Thursday, December 27, 2018

Movie with Abe: Minding the Gap

Minding the Gap
Directed by Bing Liu
Released August 17, 2018

Activities that for most are hobbies or ways to blow off steam may for others be a necessary escape from the harsh realities of their everyday lives. What it means for someone to be able to be free and away from stresses and miseries will be completely different than the same activity for someone who enjoys luxuries and privilege. Sports are one such outlet, with skateboarding representing a particular area that may seem like a throwaway appeal for those with little experience or interest in it, while others take considerably more meaning from indulgence in it.

In Rockford, Illinois, three young men with different identities share their stories. None of them have much in the way of money or possessions, and they rely on their social experiences to help them get by, connecting over a shared love for skateboarding. Zack is forced to grow up and accept the reality of his situation when his girlfriend Nina becomes pregnant. Kiere is the only African-American of the group, who doesn’t always feel comfortable as the representative of a minority, while Bing, who is Chinese-American, expresses himself through filmmaking, capturing this story and editing it together to represent the experiences of his friends that he rightly feels aren’t commonly showcased.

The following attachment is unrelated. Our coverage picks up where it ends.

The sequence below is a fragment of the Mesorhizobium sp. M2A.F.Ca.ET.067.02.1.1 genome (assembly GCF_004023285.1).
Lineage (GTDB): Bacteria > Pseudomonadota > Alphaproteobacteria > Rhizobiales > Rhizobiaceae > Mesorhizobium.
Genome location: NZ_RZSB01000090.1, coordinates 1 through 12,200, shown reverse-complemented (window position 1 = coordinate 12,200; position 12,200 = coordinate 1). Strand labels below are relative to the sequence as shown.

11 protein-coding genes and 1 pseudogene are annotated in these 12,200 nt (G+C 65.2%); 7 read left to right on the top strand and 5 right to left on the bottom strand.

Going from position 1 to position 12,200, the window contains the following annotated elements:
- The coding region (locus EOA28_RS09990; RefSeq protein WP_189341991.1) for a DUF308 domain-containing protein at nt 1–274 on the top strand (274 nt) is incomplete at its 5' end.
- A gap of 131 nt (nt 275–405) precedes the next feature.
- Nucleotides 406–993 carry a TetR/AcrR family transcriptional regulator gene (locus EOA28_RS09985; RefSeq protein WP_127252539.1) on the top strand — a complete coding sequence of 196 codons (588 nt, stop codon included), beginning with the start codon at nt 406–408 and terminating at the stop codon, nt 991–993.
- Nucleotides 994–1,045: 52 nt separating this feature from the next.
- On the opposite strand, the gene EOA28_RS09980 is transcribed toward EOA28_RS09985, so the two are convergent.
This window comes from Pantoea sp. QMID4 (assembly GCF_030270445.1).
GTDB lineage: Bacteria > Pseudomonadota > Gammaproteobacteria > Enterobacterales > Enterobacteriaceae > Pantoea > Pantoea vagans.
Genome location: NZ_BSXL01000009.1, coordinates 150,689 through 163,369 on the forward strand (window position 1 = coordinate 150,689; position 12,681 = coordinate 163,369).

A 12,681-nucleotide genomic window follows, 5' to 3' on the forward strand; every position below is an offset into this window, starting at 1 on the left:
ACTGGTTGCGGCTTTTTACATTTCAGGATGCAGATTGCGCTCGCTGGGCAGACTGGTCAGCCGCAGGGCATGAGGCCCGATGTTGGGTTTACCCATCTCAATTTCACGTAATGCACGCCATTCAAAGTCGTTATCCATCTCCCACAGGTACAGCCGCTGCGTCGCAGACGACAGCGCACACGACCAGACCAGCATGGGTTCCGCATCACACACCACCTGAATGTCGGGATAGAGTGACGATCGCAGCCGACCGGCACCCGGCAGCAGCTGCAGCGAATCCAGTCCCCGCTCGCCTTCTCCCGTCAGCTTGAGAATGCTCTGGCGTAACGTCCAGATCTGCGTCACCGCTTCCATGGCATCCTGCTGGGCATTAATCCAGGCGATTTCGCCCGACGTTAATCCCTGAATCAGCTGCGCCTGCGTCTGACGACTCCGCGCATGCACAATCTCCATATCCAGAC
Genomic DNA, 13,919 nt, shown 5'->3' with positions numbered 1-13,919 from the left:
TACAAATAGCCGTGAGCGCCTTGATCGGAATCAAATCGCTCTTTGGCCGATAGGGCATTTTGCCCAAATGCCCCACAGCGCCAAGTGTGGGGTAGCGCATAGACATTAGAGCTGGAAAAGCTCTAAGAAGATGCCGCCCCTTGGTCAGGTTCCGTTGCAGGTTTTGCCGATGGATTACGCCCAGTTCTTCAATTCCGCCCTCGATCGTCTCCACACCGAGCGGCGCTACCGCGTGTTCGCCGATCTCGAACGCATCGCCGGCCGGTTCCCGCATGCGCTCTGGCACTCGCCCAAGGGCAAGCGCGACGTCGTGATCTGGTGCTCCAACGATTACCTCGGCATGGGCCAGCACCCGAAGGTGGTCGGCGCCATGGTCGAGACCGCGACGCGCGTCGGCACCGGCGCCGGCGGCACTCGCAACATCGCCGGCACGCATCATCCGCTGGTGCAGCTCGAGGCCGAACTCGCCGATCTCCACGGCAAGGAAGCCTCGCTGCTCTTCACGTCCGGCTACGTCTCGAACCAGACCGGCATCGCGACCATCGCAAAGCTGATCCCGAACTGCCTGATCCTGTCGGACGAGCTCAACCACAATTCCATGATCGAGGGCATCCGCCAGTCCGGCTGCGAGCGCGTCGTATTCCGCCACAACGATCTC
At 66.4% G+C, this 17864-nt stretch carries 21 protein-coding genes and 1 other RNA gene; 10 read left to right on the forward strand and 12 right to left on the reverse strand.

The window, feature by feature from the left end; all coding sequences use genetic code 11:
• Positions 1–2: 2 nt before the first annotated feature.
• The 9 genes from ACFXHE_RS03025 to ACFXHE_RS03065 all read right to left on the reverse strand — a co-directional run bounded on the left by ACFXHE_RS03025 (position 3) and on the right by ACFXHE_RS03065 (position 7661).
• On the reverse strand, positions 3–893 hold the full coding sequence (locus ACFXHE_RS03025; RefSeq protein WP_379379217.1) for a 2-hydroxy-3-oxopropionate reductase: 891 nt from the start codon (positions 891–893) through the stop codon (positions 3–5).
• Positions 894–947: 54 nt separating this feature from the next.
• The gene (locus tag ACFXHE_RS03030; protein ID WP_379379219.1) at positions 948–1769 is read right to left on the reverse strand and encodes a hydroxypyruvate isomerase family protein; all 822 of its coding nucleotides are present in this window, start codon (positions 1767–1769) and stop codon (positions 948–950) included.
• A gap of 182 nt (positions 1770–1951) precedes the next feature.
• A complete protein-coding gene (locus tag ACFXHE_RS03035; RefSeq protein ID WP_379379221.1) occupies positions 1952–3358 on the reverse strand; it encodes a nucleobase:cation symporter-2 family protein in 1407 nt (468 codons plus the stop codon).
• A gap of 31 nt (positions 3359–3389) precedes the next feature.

There is a great deal of self-reflection that happens in front of the camera, with each of the characters contemplating their pasts and what lies ahead for them in the future. Kiere explains how he didn’t realize that the fact that his family was black was important, while Zack tackles his newfound fatherhood as an extremely complex state. Conversations with their mothers to dissect the abuse they endured as children are extraordinarily eye-opening, especially as it helps them to realize what kind of adults and parents they want to be, deciding what should be justified and what represents crossing the line.

This is an extremely intimate film, one that truly allows its subjects to be themselves. No moments or scenes feel staged, and the three friends are eager to share their thoughts. For them, talking casually about their innermost feelings seems to feel just as natural as getting on a skateboard. After getting to know its characters in a real and honest fashion, Bing weaves together an endearing montage that demonstrates how it has managed to capture and translate the humanity of these people, assuring that even those who might not have connected throughout are hopeless to leave without feeling something.


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